The two defensively minded teams clashed in a second-round NCAA Division III playoff matchup at Garcelon Field on Sunday, each putting on a display of stifling defense, superb goaltending and gritty play through the midfield.

In each team’s lowest-scoring effort of the season, Springfield shoveled one more goal across the line than Bates, and the Pride walked off the turf at Garcelon Field with a 3-2 win over the Bobcats.

“I was expecting it to be low-scoring,” Springfield coach Kristen Mullady said. “Both teams are very solid defensively.”

“I think we knew that Springfield had a very good defense, they’d played some lower-scoring games this year,” Bates coach Brett Allen said. “We play some lower-scoring games every now and then, too. But 3-2 is a bit lower than what you’d expect.”

Bates had allowed just 109 goals in 17 games this season, an average of 6.41 per game against.

“Our goals against average this year is just over six and in the top 10 in the country, so you have to figure if we can hold them to our average, we have a good chance to win,” Allen said. “For whatever reason, today, the shots weren’t falling for us. They got one more to go than we did.”

Not to be outdone, the Pride only allowed 130 goals in 20 games through Saturday afternoon’s first-round win over Bridgewater State, a sparkling 6.5 goals-against average.

One big reason Springfield’s continued success this season — and its win Sunday — is keeper Gabby Anderson. She stood tall against a pair of Bates chances in the waning minutes of the contest to preserve the win.

“(Anderson) keeps getting better with every game, and she came into the game confident,” Mullady said. “The defensive unit played well, and cause some shots she was able to save. She absolutely stepped up today.”

At the other end, Hannah Jeffrey capped a stellar four-year career at Bates with a performance befitting her first-team all-conference selection.

“Hannah has been one of the best goalies in the country since her first year,” Allen said. “She’s gotten better every year, and this was a benchmark year in a lot of respects. She led the country in save percentage. And stats are nice, because it supports all of the work that goes into playing the position well. But she’s just really good at figuring out and knowing how the offense wants to play and what they’re trying to do, and she sets herself up to anticipate shots before they happen.”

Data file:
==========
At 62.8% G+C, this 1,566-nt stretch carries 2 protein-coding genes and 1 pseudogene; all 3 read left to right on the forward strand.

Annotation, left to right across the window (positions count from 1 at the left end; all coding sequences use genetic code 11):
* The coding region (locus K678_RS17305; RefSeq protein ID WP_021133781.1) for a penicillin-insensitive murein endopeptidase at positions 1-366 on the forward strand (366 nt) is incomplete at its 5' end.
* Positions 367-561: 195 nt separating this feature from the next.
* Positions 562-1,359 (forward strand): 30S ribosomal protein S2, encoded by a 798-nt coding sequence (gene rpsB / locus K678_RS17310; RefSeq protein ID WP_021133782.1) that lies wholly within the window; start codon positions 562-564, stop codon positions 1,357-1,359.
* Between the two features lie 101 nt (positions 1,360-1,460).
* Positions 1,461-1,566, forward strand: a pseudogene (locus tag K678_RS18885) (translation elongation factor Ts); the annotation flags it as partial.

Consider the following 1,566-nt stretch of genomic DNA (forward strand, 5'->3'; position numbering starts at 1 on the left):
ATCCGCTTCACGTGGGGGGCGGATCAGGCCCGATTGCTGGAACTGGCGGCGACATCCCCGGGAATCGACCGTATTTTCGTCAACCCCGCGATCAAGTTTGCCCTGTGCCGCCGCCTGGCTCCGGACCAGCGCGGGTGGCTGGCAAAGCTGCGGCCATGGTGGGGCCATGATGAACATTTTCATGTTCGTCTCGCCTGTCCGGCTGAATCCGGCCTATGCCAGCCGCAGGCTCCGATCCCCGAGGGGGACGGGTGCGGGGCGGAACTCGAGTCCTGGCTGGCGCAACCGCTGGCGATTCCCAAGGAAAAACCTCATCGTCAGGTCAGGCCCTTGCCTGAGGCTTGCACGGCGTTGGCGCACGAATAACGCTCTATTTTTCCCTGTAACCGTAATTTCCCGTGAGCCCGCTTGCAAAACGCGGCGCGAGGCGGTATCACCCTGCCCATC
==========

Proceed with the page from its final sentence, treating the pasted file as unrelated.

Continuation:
The one that eluded her for the game-winner in Sunday’s second half came off the stick of pride midfielder Ann Mahoney, who converted in tight with 6:10 to play for her second of the game and 22nd of the season.

“She’s a midfielder for us, and she really came in and stepped up big for us today,” Mullady said. “She went out of her comfort zone today and took extra measures to make sure we came out on top.”

Early in the contest, it took some time for the teams to feel one another out.

“Early in the first half we were just a little anxious and didn’t value the ball as much with our transition opportunities,” Allen said. “We had good possession early and we were forcing them into some bad decisions in transition, which was creating some opportunities for us. But we were giving it right back to them.”

The Bobcats (12-6) struck first with 22:35 to play in the first when Kaileigh Maguire scored unassisted past Anderson. Fewer than six minutes later, Mahoney answered for the Pride.

“Bates did a great job locking down to stop our transitions and fast breaks,” Mullady said. “Our attackers at one point, we called a timeout and said our attackers had to step up and want the ball.

We knew we had to have more possession than they did,” Mullady added. “That, and take the right shots and be patient. And we did that. We followed our game plan and that’s why we were successful today.”

Bates took the lead again at the 20:59 mark of the second half on an Alex Briody shot on a feed from Moriah Greenstein. But again, Springfield bounced back, getting the equalizer at 11:20 gtom Kristina Krull, her 13th of the year.

After Mahoney’s second to give the visitors their first lead, Bates struggled to get set in its offense again, and when it did, the shots wouldn’t go.

“When it was seven-on-seven, we had a game plan, we were executing almost all of the game plan, and the only thing that struggled was the shot selection and then the actual finishing of the shots,” Allen said.

It stings, because you feel like we were a good enough team to win the game, but for whatever reason it didn’t happen,” Allen said. “There are some things that happened this season, though, that are very memorable, and stuff we won’t forget.”


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